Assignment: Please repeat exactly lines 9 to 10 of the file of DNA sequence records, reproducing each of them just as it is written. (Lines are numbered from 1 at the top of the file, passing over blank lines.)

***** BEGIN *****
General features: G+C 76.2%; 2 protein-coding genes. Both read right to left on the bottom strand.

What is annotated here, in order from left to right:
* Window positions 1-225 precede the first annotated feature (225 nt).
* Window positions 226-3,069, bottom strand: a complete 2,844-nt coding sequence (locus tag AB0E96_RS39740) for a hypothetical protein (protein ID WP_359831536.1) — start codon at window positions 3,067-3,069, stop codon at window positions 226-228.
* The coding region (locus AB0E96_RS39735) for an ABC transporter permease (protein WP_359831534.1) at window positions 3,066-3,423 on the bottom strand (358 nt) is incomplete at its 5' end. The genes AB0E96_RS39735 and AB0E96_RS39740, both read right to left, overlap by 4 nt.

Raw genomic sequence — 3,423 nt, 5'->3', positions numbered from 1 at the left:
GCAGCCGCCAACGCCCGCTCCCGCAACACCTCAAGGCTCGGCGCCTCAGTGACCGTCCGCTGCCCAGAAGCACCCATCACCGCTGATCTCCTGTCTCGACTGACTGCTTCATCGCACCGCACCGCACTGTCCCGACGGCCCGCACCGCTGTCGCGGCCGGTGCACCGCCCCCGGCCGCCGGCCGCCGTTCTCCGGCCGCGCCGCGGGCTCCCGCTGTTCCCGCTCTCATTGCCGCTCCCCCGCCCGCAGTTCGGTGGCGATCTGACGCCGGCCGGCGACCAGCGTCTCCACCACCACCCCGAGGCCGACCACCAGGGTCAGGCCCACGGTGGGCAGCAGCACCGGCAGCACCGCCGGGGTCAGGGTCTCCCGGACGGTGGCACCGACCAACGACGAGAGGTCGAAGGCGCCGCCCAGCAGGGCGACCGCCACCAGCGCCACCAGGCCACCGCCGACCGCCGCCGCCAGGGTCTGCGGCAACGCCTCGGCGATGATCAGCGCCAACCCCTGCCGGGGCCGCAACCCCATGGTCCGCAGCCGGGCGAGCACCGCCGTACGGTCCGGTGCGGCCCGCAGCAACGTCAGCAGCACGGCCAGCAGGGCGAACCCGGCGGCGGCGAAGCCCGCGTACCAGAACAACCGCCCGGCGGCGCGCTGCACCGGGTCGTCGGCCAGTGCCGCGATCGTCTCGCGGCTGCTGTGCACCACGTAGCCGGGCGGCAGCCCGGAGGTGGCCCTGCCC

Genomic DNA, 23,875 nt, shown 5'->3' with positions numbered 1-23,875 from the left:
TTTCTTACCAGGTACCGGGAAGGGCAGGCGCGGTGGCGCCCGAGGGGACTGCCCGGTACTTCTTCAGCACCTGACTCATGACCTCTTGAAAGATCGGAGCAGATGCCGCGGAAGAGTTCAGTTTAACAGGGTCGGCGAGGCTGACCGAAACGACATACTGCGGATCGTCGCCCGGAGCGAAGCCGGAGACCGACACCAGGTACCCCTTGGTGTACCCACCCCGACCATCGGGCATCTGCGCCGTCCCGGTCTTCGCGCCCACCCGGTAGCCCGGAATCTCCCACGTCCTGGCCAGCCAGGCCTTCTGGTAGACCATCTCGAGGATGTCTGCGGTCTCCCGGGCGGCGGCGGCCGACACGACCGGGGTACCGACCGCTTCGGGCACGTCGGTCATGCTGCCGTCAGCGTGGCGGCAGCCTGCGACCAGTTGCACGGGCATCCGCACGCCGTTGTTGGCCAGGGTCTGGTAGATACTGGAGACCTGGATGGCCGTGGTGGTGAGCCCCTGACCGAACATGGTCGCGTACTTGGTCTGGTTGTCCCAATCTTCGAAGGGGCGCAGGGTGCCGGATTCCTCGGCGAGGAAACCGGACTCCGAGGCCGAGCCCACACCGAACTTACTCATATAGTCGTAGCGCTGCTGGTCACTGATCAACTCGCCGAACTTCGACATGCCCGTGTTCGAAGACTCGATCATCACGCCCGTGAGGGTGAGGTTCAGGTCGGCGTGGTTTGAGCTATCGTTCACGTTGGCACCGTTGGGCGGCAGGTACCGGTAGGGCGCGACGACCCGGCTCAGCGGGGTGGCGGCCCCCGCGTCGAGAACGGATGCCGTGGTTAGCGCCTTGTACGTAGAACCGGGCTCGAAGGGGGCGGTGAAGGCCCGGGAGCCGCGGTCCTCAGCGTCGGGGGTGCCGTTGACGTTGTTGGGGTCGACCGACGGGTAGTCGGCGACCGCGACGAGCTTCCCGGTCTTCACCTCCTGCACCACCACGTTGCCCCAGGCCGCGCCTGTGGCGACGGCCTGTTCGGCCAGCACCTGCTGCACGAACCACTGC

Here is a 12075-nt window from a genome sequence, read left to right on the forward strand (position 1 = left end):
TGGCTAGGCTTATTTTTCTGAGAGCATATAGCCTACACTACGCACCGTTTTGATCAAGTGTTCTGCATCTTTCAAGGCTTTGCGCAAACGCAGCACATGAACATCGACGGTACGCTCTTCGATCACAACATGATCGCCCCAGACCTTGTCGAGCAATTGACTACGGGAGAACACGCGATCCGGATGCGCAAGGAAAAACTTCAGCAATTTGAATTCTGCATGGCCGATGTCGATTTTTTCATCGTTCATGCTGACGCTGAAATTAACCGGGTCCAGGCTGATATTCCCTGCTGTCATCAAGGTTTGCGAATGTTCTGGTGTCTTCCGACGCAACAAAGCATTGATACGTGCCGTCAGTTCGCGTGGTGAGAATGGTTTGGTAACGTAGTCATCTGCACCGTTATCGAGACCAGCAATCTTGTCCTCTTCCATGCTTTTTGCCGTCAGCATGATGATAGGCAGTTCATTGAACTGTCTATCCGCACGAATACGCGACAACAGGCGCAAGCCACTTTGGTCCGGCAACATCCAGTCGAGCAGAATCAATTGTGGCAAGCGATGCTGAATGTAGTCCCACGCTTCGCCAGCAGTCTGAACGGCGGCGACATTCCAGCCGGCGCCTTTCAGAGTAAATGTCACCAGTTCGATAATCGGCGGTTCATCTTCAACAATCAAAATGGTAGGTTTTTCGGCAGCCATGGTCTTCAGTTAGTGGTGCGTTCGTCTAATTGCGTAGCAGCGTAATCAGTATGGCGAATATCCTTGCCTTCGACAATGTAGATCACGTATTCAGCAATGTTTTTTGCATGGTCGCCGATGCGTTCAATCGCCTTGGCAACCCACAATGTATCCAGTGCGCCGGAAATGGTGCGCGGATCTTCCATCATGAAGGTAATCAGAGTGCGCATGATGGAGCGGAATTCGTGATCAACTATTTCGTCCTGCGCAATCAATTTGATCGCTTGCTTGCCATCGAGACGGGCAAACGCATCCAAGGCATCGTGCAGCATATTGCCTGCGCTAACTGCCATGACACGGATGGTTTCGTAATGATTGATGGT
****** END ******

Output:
TTTCTTACCAGGTACCGGGAAGGGCAGGCGCGGTGGCGCCCGAGGGGACTGCCCGGTACTTCTTCAGCACCTGACTCATGACCTCTTGAAAGATCGGAGCAGATGCCGCGGAAGAGTTCAGTTTAACAGGGTCGGCGAGGCTGACCGAAACGACATACTGCGGATCGTCGCCCGGAGCGAAGCCGGAGACCGACACCAGGTACCCCTTGGTGTACCCACCCCGACCATCGGGCATCTGCGCCGTCCCGGTCTTCGCGCCCACCCGGTAGCCCGGAATCTCCCACGTCCTGGCCAGCCAGGCCTTCTGGTAGACCATCTCGAGGATGTCTGCGGTCTCCCGGGCGGCGGCGGCCGACACGACCGGGGTACCGACCGCTTCGGGCACGTCGGTCATGCTGCCGTCAGCGTGGCGGCAGCCTGCGACCAGTTGCACGGGCATCCGCACGCCGTTGTTGGCCAGGGTCTGGTAGATACTGGAGACCTGGATGGCCGTGGTGGTGAGCCCCTGACCGAACATGGTCGCGTACTTGGTCTGGTTGTCCCAATCTTCGAAGGGGCGCAGGGTGCCGGATTCCTCGGCGAGGAAACCGGACTCCGAGGCCGAGCCCACACCGAACTTACTCATATAGTCGTAGCGCTGCTGGTCACTGATCAACTCGCCGAACTTCGACATGCCCGTGTTCGAAGACTCGATCATCACGCCCGTGAGGGTGAGGTTCAGGTCGGCGTGGTTTGAGCTATCGTTCACGTTGGCACCGTTGGGCGGCAGGTACCGGTAGGGCGCGACGACCCGGCTCAGCGGGGTGGCGGCCCCCGCGTCGAGAACGGATGCCGTGGTTAGCGCCTTGTACGTAGAACCGGGCTCGAAGGGGGCGGTGAAGGCCCGGGAGCCGCGGTCCTCAGCGTCGGGGGTGCCGTTGACGTTGTTGGGGTCGACCGACGGGTAGTCGGCGACCGCGACGAGCTTCCCGGTCTTCACCTCCTGCACCACCACGTTGCCCCAGGCCGCGCCTGTGGCGACGGCCTGTTCGGCCAGCACCTGCTGCACGAACCACTGC

Here is a 12075-nt window from a genome sequence, read left to right on the forward strand (position 1 = left end):